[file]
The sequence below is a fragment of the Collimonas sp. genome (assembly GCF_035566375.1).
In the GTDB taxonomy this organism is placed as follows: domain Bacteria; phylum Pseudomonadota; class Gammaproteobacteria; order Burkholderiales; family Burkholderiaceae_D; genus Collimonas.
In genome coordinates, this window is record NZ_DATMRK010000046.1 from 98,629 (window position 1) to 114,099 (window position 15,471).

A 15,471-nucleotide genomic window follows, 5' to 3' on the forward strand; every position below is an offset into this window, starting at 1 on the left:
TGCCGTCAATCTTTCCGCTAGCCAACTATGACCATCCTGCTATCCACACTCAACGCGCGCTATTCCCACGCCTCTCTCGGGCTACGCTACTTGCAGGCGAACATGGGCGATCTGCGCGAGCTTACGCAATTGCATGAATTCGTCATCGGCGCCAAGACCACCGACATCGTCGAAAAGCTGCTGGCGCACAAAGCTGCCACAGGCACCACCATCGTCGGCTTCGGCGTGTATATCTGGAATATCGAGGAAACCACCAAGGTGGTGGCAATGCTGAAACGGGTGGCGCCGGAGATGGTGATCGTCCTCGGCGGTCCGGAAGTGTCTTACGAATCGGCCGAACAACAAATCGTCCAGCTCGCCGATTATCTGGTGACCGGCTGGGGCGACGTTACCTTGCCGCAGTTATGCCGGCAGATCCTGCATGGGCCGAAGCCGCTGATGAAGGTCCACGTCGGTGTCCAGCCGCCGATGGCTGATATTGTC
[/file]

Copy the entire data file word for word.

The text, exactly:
The sequence below is a fragment of the Collimonas sp. genome (assembly GCF_035566375.1).
In the GTDB taxonomy this organism is placed as follows: domain Bacteria; phylum Pseudomonadota; class Gammaproteobacteria; order Burkholderiales; family Burkholderiaceae_D; genus Collimonas.
In genome coordinates, this window is record NZ_DATMRK010000046.1 from 98,629 (window position 1) to 114,099 (window position 15,471).

A 15,471-nucleotide genomic window follows, 5' to 3' on the forward strand; every position below is an offset into this window, starting at 1 on the left:
TGCCGTCAATCTTTCCGCTAGCCAACTATGACCATCCTGCTATCCACACTCAACGCGCGCTATTCCCACGCCTCTCTCGGGCTACGCTACTTGCAGGCGAACATGGGCGATCTGCGCGAGCTTACGCAATTGCATGAATTCGTCATCGGCGCCAAGACCACCGACATCGTCGAAAAGCTGCTGGCGCACAAAGCTGCCACAGGCACCACCATCGTCGGCTTCGGCGTGTATATCTGGAATATCGAGGAAACCACCAAGGTGGTGGCAATGCTGAAACGGGTGGCGCCGGAGATGGTGATCGTCCTCGGCGGTCCGGAAGTGTCTTACGAATCGGCCGAACAACAAATCGTCCAGCTCGCCGATTATCTGGTGACCGGCTGGGGCGACGTTACCTTGCCGCAGTTATGCCGGCAGATCCTGCATGGGCCGAAGCCGCTGATGAAGGTCCACGTCGGTGTCCAGCCGCCGATGGCTGATATTGTC